Is There Hope In These Dark Times?

Is There Hope In These Dark Times?

In a time when our country is turning on itself, what do you turn to?
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Over the past few weeks, Facebook, Twitter and other social media sites have exploded with the opinions of millions on the recent events in Minnesota, Louisiana and Dallas. Movements such as #BlackLivesMatter, #BlueLivesMatter and #AllLivesMatter have been supported, debated, argued, attacked. Our society is confused, hurt and panicking.

In the midst of this, our country is torn between two presidential candidates who have seemingly created more controversy than support. Hilary Clinton is clearly an intelligent woman. However, the FBI’s recent investigation of her emails during her time as secretary of state found her “extremely careless.” Though the director of the FBI did not recommend charges, the damage to her reputation has caused 67 percent of voters to find her untrustworthy, according to the New York Times. As for Donald Trump, no one can deny he’s a successful businessman. Yet, his childish behavior during interviews and debates, as well as his openly racist and sexist comments, have not created a favorable image. As a result, he’s not far behind Hilary in the public’s distrust, with 62 percent finding him untrustworthy, according to the same New York Times article.

So, here we are, America. We’re sitting in a big pot of turmoil and unrest, with a wonderful side of division. And a dash of hatred, just for taste.

Yet, all of this brokenness in our political and social world is not surprising; it’s expected. For some, I’m sure it’s terrifying. It might feel like it’s the end of the world. It’s not. Yes, I am saddened by the state our country is in. The amount of corruption and violence and hatred is horrifying. This is the kind of thing you read about in history books and think, Goodness, I’m glad I didn’t have to live through that. Over the past few weeks, the brokenness of our world has become a constant fixture in the news. But it’s not surprising or unexpected or the end of the world. It’s simply the evidence of an age-old fact: People need hope in something greater than this world.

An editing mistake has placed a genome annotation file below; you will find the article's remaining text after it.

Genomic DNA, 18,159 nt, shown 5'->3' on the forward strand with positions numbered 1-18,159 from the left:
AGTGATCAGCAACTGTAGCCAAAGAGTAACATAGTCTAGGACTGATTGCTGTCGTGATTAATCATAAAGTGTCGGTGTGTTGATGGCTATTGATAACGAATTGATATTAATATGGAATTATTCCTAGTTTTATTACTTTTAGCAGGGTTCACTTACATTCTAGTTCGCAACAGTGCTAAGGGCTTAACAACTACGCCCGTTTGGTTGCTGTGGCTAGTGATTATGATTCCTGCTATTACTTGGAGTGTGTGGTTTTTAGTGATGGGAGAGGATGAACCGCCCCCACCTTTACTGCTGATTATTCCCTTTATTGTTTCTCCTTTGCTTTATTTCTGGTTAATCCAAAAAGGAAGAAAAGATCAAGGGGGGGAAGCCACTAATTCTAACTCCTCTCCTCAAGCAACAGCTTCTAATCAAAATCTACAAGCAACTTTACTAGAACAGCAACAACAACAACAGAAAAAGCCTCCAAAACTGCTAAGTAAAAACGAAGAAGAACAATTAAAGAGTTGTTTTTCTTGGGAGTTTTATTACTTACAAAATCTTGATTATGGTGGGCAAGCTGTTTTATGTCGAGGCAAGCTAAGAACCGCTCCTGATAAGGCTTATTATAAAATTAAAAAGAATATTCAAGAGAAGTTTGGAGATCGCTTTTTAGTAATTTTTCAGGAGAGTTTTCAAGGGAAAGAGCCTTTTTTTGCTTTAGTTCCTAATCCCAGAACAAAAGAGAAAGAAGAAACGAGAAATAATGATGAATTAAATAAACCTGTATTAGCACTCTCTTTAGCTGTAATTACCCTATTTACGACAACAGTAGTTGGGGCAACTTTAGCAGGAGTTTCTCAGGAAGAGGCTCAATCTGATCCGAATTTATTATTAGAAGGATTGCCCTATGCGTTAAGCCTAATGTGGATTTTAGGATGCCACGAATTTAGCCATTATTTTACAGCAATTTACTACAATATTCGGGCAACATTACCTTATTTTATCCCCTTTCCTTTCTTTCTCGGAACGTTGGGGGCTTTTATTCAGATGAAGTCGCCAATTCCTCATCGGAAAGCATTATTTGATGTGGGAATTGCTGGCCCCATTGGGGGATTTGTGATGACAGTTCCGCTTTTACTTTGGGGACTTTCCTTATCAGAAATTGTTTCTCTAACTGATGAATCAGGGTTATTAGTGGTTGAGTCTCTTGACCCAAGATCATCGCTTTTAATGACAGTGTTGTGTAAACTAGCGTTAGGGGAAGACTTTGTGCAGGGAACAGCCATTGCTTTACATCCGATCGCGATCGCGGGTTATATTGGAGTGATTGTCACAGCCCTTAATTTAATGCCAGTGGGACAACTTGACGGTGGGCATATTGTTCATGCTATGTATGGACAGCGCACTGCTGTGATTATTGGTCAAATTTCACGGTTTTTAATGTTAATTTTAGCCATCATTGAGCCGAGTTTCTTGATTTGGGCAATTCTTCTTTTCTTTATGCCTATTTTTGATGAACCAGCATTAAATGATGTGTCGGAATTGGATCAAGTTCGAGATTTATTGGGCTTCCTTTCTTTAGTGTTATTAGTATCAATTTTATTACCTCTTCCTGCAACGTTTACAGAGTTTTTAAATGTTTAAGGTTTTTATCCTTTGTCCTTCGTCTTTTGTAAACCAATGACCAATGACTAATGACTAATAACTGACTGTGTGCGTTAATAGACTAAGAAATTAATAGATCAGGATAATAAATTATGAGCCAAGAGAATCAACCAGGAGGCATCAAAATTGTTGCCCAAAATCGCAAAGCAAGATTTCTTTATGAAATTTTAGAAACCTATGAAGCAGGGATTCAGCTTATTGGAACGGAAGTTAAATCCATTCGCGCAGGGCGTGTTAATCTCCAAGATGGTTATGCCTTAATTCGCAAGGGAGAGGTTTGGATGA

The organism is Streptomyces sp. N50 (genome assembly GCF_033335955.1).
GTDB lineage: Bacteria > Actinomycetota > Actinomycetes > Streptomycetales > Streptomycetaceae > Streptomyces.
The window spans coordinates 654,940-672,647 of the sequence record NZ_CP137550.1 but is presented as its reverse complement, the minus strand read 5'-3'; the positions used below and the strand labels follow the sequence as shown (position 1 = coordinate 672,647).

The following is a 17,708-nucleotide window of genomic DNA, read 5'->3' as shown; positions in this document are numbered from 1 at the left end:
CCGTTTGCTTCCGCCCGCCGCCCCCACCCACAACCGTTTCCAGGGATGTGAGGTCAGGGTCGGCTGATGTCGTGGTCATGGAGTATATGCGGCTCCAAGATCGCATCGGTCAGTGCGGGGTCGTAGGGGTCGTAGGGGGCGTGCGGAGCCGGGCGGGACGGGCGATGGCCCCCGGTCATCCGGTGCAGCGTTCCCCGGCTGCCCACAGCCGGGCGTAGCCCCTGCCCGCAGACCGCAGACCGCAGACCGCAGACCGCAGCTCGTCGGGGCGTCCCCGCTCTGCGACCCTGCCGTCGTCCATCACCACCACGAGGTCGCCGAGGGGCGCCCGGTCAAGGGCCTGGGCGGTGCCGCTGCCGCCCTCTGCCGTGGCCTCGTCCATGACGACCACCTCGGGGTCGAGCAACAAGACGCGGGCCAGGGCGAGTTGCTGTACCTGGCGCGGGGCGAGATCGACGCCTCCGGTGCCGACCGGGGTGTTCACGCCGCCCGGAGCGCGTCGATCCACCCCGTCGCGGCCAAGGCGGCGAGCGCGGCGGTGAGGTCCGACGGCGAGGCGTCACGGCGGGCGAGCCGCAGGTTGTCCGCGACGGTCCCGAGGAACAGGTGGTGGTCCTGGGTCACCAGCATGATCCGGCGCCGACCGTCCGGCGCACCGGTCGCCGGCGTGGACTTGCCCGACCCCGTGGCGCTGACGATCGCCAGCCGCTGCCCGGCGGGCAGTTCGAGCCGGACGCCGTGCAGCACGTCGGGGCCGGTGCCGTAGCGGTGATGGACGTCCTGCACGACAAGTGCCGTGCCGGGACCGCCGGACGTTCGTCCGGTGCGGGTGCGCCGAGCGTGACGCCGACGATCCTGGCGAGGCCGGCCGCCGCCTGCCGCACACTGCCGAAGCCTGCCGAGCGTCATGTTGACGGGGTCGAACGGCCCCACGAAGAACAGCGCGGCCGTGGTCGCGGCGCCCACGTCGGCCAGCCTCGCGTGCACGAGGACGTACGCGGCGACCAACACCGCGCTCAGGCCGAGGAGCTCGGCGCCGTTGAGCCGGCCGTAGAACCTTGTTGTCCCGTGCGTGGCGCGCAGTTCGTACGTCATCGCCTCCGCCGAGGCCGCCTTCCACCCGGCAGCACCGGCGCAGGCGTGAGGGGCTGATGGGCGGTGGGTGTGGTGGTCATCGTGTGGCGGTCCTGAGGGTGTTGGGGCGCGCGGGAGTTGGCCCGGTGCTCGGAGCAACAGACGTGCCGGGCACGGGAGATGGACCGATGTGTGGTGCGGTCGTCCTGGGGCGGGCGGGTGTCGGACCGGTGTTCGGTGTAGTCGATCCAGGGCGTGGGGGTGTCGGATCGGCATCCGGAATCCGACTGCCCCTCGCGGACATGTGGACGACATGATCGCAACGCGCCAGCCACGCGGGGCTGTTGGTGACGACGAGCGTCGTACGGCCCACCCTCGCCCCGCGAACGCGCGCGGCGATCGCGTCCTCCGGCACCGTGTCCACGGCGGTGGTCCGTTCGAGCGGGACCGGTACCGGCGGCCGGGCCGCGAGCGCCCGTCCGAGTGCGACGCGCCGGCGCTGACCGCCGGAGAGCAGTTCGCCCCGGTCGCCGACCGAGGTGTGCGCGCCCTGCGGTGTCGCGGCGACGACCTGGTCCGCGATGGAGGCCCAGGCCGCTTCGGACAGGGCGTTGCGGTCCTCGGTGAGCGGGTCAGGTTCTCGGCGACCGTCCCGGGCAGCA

For we do not wrestle against flesh and blood, but against the rulers, against the authorities, against the cosmic powers over this present darkness against the spiritual forces of evil in the heavenly places. Ephesians 6:12

My war is not with the people around me. It’s not with the people who have different opinions than me. It’s not with the people who post those violently worded opinions on social media. It’s not with the people who have caused so much pain by acting out on their hatred. It’s not with corrupt and untrustworthy politicians. No, my war is not with them.

My war is with the spiritual forces of evil. My war is with sin. My war is with the very real demons who have turned the hearts of this nation, a nation once dedicated to God. But really, it isn’t a war. The war was won two thousand years ago when a man, who was also fully God, perfect and blameless, died on a Roman cross. He was crucified by his own design. He died of his own free will, as the ultimate sacrifice for his creation’s sin. Three days later, when he rose again, the war was won. The death of sin had been conquered, for all who would accept the salvation he offered. So the war is over. But the battle still rages. We’re still fighting.

Those forces of evil would have us believe that we’re fighting each other, that another person or organization or movement or government is our ultimate enemy. Don’t listen. We are not each other’s enemies.